SALT LAKE CITY — A new bill unveiled in the Utah State Legislature could lead to the dismantling of so-called “Zion Curtains” in restaurants.
On Monday, Rep. Kraig Powell, R-Heber City, quietly filed House Bill 339, which makes changes to liquor laws in bars and restaurants. Buried in the bill are lines that appear to tear down “separate preparation areas,” as they are officially known.
Instead, restaurants will be required to post a sign notifying the public that they serve alcohol, as well as create a bar or lounge area that prohibits minors.
"This could actually have some ability to be the compromise that all the sides could support," Powell said.
The lawmaker has voted in favor of similar legislation that has failed in the past. However, he's confident his proposal will be different.
The clause requiring a special bar/lounge area puts more focus on minors, which critics have argued other proposal didn't do enough to protect.
"It's just a political compromise," Powell said. "This is very similar to what I've seen in other states. I've lived in many different states across the country throughout my life, and it's just not unique to Utah at all to have a bar or lounge area where minors are not allowed to be."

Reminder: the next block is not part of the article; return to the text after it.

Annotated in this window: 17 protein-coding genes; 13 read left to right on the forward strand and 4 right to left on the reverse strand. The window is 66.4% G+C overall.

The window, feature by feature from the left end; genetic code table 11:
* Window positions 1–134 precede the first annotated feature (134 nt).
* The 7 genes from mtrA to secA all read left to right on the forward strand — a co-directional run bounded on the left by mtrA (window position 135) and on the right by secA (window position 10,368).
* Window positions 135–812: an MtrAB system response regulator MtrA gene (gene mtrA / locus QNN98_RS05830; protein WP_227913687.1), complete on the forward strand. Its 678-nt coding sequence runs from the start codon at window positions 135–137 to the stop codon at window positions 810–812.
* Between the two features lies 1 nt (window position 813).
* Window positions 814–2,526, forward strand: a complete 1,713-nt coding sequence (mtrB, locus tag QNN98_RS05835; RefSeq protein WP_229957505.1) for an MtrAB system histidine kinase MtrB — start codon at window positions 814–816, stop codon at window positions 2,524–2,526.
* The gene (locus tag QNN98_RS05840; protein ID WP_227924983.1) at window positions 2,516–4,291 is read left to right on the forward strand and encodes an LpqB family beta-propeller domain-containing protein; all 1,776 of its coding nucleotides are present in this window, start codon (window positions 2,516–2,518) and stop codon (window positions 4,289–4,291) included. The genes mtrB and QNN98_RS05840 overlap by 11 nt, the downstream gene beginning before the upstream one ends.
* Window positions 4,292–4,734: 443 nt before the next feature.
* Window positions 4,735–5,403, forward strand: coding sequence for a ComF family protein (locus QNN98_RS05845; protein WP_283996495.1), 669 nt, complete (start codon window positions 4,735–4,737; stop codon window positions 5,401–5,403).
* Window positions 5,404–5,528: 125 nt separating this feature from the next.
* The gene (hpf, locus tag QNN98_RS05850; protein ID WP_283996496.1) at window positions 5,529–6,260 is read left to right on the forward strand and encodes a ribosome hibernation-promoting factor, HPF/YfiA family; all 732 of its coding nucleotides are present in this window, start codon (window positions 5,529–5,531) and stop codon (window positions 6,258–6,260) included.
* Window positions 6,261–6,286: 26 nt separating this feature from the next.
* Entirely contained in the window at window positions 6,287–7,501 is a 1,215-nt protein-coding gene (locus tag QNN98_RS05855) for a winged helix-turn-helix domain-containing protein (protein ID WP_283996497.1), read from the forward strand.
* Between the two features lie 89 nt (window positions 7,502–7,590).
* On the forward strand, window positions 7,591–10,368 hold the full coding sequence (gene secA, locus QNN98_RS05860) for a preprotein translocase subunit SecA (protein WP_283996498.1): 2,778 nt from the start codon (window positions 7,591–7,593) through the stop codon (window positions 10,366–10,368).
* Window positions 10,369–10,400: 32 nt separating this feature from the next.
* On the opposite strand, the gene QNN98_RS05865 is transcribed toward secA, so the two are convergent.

In downtown Salt Lake City, the idea has already garnered praise from local restaurants.
"Having to have one person trapped in a back room, not being able to do the rest of their job just because you have to be in that little, 2x3 foot galley pouring all the drinks, it's really hard," said Lacey Slizecki, manager at Spitz.
The eatery is planning to open a second location in Sugarhouse, but managers are waiting to see what the legislature decides on Powell's bill before proceeding with construction.
"We ended up doing two different design plans, whether or not this bill passes," Slizecki said. "So, we have one plan that's no Zion Curtain and one plan- because we're doing a build out- and one plan that is like, full Zion curtain."
Critics of past legislation focused on the Zion Curtain are already raising concern.
In a statement to FOX 13, Gayle Ruzicka of the Utah Eagle Forum said, "I think we should just leave the law the way it is. First and foremost, we should be concerned about the children. Utah is already doing a good job of mixing the two environments without harming children."
Conservative think-tank, the Sutherland Institute, weighed in with a statement, as well.
"As we have stated in the past, we support policies that ensure restaurants remain restaurants and bars remain bars, such as the partition requirement for restaurants. Such policies ensure that the "morphing" phenomenon occurring in states like California, where restaurants become bars in the evening hours- effectively increasing the alcohol retail density with the predictable outcome of more over-consumption and more negative impacts from drinking- is not replicated here in Utah."
House lawmakers have sought to tear them down (the former House Speaker declared them “weird”) while Senate lawmakers fought to keep them up. After leaving the Senate last year, then-Sen. John Valentine said he wished he had required all Utah restaurants to have them.
Valentine is no longer in the Senate, and it remains to be seen how Rep. Powell’s bill will fare.